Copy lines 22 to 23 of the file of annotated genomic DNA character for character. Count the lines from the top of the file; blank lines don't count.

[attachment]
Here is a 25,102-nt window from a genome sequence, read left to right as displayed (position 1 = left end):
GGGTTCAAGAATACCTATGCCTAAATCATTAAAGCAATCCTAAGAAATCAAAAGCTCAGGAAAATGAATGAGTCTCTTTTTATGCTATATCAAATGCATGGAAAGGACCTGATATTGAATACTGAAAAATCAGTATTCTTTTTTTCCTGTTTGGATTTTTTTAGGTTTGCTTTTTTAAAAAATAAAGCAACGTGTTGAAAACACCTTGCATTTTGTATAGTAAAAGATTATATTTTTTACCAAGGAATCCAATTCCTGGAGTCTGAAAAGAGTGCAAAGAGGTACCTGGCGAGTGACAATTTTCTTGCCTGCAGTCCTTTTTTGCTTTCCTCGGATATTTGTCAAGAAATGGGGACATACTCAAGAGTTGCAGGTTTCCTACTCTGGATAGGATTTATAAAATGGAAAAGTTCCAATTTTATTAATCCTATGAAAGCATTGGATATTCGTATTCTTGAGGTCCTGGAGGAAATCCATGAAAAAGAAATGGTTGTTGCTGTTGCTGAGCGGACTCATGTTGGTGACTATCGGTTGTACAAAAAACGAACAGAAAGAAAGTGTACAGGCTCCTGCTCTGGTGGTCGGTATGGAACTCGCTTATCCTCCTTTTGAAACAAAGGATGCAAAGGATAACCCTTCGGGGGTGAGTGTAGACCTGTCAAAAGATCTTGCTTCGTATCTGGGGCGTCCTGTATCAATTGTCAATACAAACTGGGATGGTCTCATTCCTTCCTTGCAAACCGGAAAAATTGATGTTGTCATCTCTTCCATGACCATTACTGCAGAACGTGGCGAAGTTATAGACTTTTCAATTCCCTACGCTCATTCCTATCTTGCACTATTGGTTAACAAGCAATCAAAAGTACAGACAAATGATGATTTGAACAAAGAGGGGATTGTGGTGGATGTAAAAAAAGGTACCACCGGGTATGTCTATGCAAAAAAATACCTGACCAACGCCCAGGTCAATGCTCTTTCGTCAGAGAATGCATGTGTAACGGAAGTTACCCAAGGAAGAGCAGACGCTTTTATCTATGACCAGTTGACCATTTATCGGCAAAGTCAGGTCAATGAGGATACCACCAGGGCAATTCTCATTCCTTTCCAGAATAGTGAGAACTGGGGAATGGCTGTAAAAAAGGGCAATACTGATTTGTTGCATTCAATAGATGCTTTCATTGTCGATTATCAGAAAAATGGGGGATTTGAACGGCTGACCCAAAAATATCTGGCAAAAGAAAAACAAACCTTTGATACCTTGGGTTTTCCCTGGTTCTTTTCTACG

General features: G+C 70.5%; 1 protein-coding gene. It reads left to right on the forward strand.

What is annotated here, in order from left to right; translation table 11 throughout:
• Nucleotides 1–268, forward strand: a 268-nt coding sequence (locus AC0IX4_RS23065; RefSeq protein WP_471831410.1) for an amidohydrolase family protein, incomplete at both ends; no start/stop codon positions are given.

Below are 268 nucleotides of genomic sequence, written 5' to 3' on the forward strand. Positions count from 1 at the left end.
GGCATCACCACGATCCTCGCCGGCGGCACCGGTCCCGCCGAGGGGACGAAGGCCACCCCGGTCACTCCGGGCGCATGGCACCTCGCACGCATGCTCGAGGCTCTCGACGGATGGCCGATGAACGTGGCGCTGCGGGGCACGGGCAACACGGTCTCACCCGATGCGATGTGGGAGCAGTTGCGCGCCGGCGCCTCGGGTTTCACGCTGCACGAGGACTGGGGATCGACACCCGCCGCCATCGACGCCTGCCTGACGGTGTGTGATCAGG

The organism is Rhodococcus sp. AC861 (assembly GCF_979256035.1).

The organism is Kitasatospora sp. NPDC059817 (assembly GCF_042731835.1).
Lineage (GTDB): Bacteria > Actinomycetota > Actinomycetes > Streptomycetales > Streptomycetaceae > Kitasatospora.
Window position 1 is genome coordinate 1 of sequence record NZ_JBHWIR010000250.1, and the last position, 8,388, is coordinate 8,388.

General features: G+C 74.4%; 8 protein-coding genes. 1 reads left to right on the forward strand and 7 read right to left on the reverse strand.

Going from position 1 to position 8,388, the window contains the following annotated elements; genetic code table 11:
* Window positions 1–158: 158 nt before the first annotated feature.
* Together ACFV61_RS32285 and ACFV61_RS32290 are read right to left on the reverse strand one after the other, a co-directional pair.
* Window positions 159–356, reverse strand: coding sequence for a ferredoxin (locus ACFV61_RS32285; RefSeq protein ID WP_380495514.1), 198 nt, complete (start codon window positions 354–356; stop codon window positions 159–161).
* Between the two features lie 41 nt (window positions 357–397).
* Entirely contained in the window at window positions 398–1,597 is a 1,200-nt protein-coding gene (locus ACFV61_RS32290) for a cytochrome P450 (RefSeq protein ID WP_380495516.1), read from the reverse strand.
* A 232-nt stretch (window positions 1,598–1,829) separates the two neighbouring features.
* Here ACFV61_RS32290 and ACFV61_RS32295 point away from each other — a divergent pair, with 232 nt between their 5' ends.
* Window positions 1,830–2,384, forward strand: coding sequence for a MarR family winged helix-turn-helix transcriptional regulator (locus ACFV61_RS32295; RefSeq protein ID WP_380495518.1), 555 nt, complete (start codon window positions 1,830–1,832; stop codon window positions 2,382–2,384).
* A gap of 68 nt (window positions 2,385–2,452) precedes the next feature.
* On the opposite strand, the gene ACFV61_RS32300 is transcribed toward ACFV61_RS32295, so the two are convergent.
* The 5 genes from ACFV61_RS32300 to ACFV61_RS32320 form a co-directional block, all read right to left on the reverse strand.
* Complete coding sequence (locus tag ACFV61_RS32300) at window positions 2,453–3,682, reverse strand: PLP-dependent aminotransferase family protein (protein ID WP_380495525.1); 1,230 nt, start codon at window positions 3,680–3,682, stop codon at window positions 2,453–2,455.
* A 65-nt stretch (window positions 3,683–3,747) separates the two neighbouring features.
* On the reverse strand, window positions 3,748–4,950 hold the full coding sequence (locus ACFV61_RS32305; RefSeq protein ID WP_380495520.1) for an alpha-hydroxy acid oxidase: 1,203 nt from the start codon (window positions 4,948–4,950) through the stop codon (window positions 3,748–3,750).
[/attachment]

* A gap of 68 nt (window positions 2,385–2,452) precedes the next feature.
* On the opposite strand, the gene ACFV61_RS32300 is transcribed toward ACFV61_RS32295, so the two are convergent.